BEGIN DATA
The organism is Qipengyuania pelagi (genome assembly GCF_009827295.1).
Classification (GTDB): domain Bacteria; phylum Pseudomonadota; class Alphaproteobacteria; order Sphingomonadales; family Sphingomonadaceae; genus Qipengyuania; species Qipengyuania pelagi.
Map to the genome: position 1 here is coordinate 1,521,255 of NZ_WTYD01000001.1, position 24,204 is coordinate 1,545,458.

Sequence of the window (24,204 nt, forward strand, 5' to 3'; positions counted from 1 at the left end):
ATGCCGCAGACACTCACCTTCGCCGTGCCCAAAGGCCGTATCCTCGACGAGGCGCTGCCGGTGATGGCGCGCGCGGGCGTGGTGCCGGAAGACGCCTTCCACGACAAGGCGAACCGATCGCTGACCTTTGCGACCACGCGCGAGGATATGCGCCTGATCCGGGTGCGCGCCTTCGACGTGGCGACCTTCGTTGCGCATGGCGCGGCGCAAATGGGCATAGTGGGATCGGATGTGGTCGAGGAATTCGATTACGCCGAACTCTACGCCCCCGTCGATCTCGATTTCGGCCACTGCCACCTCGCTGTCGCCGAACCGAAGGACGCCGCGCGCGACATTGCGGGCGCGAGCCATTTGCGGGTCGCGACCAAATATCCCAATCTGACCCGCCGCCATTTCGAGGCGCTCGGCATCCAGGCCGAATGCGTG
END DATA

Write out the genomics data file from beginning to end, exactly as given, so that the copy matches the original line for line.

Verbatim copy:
The organism is Qipengyuania pelagi (genome assembly GCF_009827295.1).
Classification (GTDB): domain Bacteria; phylum Pseudomonadota; class Alphaproteobacteria; order Sphingomonadales; family Sphingomonadaceae; genus Qipengyuania; species Qipengyuania pelagi.
Map to the genome: position 1 here is coordinate 1,521,255 of NZ_WTYD01000001.1, position 24,204 is coordinate 1,545,458.

Sequence of the window (24,204 nt, forward strand, 5' to 3'; positions counted from 1 at the left end):
ATGCCGCAGACACTCACCTTCGCCGTGCCCAAAGGCCGTATCCTCGACGAGGCGCTGCCGGTGATGGCGCGCGCGGGCGTGGTGCCGGAAGACGCCTTCCACGACAAGGCGAACCGATCGCTGACCTTTGCGACCACGCGCGAGGATATGCGCCTGATCCGGGTGCGCGCCTTCGACGTGGCGACCTTCGTTGCGCATGGCGCGGCGCAAATGGGCATAGTGGGATCGGATGTGGTCGAGGAATTCGATTACGCCGAACTCTACGCCCCCGTCGATCTCGATTTCGGCCACTGCCACCTCGCTGTCGCCGAACCGAAGGACGCCGCGCGCGACATTGCGGGCGCGAGCCATTTGCGGGTCGCGACCAAATATCCCAATCTGACCCGCCGCCATTTCGAGGCGCTCGGCATCCAGGCCGAATGCGTG